Professional Development

10 Body Language Tips for Success

Written by Kate Lopaze

You can talk a good game, but if you don’t back it up with body language that says, “I’m confident and know what I’m talking about,” there’s a good chance you won’t get the professional consideration you deserve. Think of body language as an extension of your work dress code.

These 10 tips will help you perfect that extra layer of confidence in interviews, meetings, or conversations with colleagues.

1. Don’t slouch.

Slumping is one of the biggest underminers of strong body language. It suggests you’re disinterested or unsure of yourself. So make sure you sit up straight, and keep those shoulders up and slightly back (not hunched around your ears).

2. Shake hands like a pro.

The best handshake is strong, but doesn’t crush. If you grip too tightly, it can be interpreted as a sign of aggression. If you barely grip at all, it suggests you’re timid or afraid of confrontation. Extend your right hand to the shake-ee with your palm flat and perpendicular to the ground (with your thumb straight up if you need a guide to help you remember the stance). Do 2-3 hearty pumps, be sure to make eye contact while you’re greeting the person, and then withdraw your hand. Don’t linger too long, or it can get a little awkward.

3. Unclench the fists.

If you find yourself clenching your fists while talking to someone, loosen up. Clenched fists suggest anger or being closed off to the conversation, even if you’re not doing it on purpose. Try to keep your hands loose. If you need something to occupy them, try taking notes, holding them casually in your lap, or keeping your arms relaxed at your sides. If you’re looking to join a brawl, be sure to put those dukes up. In a normal conversation, not so much.

4. Loosen those limbs.

Crossed arms are a great way to say “I don’t want to be here” or “I don’t want to hear what you’re saying.” They close you off from the person who’s talking. Instead of crossing your arms, try to hold them loosely at your sides, elbows slightly bent, or hold them gently in your lap.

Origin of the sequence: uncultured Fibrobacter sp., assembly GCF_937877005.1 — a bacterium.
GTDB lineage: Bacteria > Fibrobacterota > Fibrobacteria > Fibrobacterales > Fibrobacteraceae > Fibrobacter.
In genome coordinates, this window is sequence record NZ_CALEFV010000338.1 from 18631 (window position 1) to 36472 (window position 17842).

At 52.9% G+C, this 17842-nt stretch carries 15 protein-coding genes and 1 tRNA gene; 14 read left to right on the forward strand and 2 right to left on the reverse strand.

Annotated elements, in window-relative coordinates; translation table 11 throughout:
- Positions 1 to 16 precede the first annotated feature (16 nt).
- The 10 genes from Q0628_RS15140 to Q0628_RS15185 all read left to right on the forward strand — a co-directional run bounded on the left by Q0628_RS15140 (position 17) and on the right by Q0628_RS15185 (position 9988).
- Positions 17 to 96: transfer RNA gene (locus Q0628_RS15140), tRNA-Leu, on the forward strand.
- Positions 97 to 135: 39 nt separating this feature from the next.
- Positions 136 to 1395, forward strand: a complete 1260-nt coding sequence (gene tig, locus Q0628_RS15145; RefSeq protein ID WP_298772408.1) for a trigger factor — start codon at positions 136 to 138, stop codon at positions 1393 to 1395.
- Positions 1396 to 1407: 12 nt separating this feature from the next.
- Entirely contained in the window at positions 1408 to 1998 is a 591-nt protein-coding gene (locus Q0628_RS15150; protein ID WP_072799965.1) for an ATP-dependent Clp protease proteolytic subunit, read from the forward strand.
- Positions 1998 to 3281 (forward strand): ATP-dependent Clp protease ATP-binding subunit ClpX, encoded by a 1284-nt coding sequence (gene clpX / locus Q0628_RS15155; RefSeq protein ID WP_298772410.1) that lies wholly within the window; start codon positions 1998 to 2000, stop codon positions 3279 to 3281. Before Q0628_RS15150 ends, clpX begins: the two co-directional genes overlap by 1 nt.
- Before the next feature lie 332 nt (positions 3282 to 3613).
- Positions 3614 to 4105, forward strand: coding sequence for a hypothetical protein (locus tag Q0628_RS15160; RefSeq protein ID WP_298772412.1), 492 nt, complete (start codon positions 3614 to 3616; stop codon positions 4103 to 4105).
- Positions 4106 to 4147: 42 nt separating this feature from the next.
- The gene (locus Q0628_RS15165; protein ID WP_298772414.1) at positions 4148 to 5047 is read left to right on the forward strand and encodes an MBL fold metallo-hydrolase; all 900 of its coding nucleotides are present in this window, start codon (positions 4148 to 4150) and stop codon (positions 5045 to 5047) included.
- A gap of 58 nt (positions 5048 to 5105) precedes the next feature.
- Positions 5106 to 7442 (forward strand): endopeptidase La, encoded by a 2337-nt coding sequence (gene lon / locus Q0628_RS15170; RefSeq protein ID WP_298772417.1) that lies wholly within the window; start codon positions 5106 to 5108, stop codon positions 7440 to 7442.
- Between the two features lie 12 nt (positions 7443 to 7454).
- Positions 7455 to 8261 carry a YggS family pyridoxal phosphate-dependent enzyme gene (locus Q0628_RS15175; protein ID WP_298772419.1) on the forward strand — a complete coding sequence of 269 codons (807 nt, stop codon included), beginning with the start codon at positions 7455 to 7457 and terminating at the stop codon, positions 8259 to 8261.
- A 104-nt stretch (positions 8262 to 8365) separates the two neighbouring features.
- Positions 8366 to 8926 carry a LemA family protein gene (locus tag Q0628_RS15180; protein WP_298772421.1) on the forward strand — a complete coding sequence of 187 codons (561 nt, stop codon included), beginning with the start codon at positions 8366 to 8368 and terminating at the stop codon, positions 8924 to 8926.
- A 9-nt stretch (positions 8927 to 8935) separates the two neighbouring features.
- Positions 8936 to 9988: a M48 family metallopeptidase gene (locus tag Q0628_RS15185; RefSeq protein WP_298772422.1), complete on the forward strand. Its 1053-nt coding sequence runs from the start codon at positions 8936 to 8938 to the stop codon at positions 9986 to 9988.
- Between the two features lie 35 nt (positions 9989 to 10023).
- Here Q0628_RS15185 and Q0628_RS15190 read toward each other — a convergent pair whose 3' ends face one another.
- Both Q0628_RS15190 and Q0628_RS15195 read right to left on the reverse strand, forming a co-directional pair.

5. The eyes have it.

The right level of eye contact can be a toughie, especially if you’re someone who has trouble with it due to shyness or whatever reason. Practice is really the key here. Spend time talking casually with a friend or family member and ask them questions about your level of eye contact. That way, you can find out what you may be doing unconsciously, and find a style that’s comfortable for you.

Blinking too much can indicate nervousness, while blinking too little can seem like an aggressive challenge to a staring contest. Try to find a middle ground—and while talking with others, be conscious of your blink rate and how the other person is responding.

6. Keep your emotions in check.

No matter how annoying or wrong your coworker’s statement may be, don’t roll your eyes or let a scowl show on your face. Try to stay neutral while you’re talking to the person. Vent later if you need to, but your facial expressions can show disrespect and sandbag your relationship with the person. It’s especially important to keep a neutral expression if you’re talking to a higher-up at work or an interviewer.

7. Don’t fidget.

Personally, I find this one the hardest—my hands just want to be doing something all the time, whether I’m hanging out and having a casual conversation or talking in a meeting. Moving your hands a lot or playing with your hair/watch/etc. can be distracting to the listener, and undermine what you’re trying to say. If you need to be doing something, try taking notes. If it helps to keep your hands still, fold them in your lap or on the table in front of you.

8. Don’t be a bobblehead.

Nodding too vigorously makes you look too anxious to agree or like you’re agreeing to something without really listening.

9. Face the music.

Try to face the person you’re talking to head-on. Turning away makes the person think you’re disinterested or trying to hide something. Facing the person with good listening posture shows you’re engaged in the conversation.

10. Don’t be a clockwatcher.

If your eyes keep drifting over to the clock, the person you’re talking to is likely to notice and feel either insulted or rushed—neither which makes for a productive discussion.

No matter what you’re saying, your body language can betray (or bolster) your words. If you ooze confidence, calm, and competence, your words will carry so much more weight.

About the author

Kate Lopaze

Kate Lopaze is a writer, editor, and digital publishing professional based in New York City. A graduate of the University of Connecticut and Emerson College with degrees in English and publishing, she is passionate about books, baseball, and pop culture (though not necessarily in that order), and lives in Brooklyn with her dog.